Subjects and living arrangements
The 18 adult male rhesus monkeys (Macaca mulatta) used in this study were born and mother reared at the California National Primate Research Center (CNPRC) in outdoor half-acre enclosures and lived among a group of conspecifics in troops ranging from 70 to 120 monkeys.

The subjects were all relocated from outdoor cages to indoor CNPRC housing at the same time and were habituated to the new conditions. Monkeys were housed individually in cages (28 x 22 x 46 inches). The rooms were automatically regulated on a 12 h light/dark cycle with lights on at 6:00 A.M. and off at 6:00 P.M., and room temperature maintained at 75–85°F. The subjects were fed a diet of monkey chow (Ralston Purina, St. Louis, MO) supplemented with fruit and vegetables and ad libitum water.

They were randomly assigned to either receive bilateral ibotenic acid lesions of the amygdala (amygdala group, n = 6) or of the hippocampus (hippocampus group, n = 6) or to serve as the operated control group (n = 6). The hippocampus lesion group was included as a medial temporal lobe lesion control group.

Before the fear-potentiated startle experiment, these monkey cohorts had been tested on a set of socio-emotional tasks including emotional responsiveness, dyadic social interaction (Mason et al., 2006 ), and human intruder (Emery et al., 2001 ). After the fear-potentiated startle experiment, animals were tested on a spatial learning task (Banta-Lavenex et al., 2006 ).

Surgical procedures
Magnetic resonance imaging. Animals were anesthetized individually with ketamine hydrochloride (10 mg/kg, i.m.) and medetomidine (25–50 µg/kg, i.m.) and were then placed in a magnetic resonance imaging (MRI)-compatible stereotaxic apparatus (Crist Instrument, Hagerstown, MD).

After scan completion, the medetomidine was reversed with atipamazole (0.15 mg/kg, i.m.). MRI scans served as brain atlases and were used to generate individualized injection coordinate matrices. T1 images were exported to Photoshop (version 5; Adobe Systems, San Jose, CA) and then Canvas (version 5; Deneba System, Miami, FL), to superimpose a calibrated grid that was used to calculate injection coordinates.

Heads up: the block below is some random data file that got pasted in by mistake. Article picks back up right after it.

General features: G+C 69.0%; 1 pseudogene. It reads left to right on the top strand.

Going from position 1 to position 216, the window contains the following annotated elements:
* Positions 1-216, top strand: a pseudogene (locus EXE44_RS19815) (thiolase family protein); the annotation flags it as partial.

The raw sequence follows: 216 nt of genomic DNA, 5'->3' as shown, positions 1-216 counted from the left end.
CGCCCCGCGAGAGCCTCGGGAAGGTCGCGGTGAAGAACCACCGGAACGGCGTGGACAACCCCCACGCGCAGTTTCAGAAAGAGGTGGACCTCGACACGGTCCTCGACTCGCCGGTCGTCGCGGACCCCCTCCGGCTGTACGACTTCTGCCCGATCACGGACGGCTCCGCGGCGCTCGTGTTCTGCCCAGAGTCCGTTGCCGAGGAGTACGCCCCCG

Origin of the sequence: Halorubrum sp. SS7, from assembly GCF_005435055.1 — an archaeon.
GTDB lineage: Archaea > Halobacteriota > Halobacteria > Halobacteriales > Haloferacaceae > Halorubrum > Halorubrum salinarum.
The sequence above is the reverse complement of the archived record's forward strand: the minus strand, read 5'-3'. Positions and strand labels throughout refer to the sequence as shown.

Lesion surgery: ibotenic acid injections. Anesthesia was induced with ketamine hydrochloride (10 mg/kg, i.m.), after which the animals were maintained on isoflurane (1.2–2%). After reaching a surgical anesthesia level, the animal was placed in the stereotaxic apparatus. Fentanyl (7–10 mg/kg/min, i.v.) was administered in combination with isoflurane to provide a stable level of anesthesia throughout the surgical procedure.

Using sterile procedures, the skull was exposed, and openings were made dorsal to the amygdala or to the hippocampal formation.

The dorsoventral location of the amygdala or the hippocampus was verified electrophysiologically by lowering a tungsten microlectrode into the locations calculated initially by the MRI analysis. Adjustments were made according to salient electrophysiological features of the spontaneous neuronal activity of the amygdala and hippocampus.

Two identical 10 µl (26 gauge beveled needle) Hamilton syringes were used to simultaneously infuse ibotenic acid (10 mg/ml in 0.1 M PBS; Biosearch Technologies, Novato, CA) into each amygdala or each hippocampus.

A unilateral amygdala lesion required three to four rostrocaudal injection planes, each with one to four mediolateral levels and one to three dorsoventral injection sites. A unilateral hippocampal lesion required seven to eight rostrocaudal injection planes, each with one to two mediolateral levels and one to two dorsoventral injection sites.

One microliter was infused into each injection site at 0.2 µl/min, for a total of 13–25 µl per amygdala or 10–16 µl per hippocampus. For all operated animals, the ibotenic acid injections were followed by (1) suturing of the dura, (2) filling the craniotomy with GelFoam (Amersham Biosciences, Peapack, NJ), and (3) suturing of the facia and skin in three layers.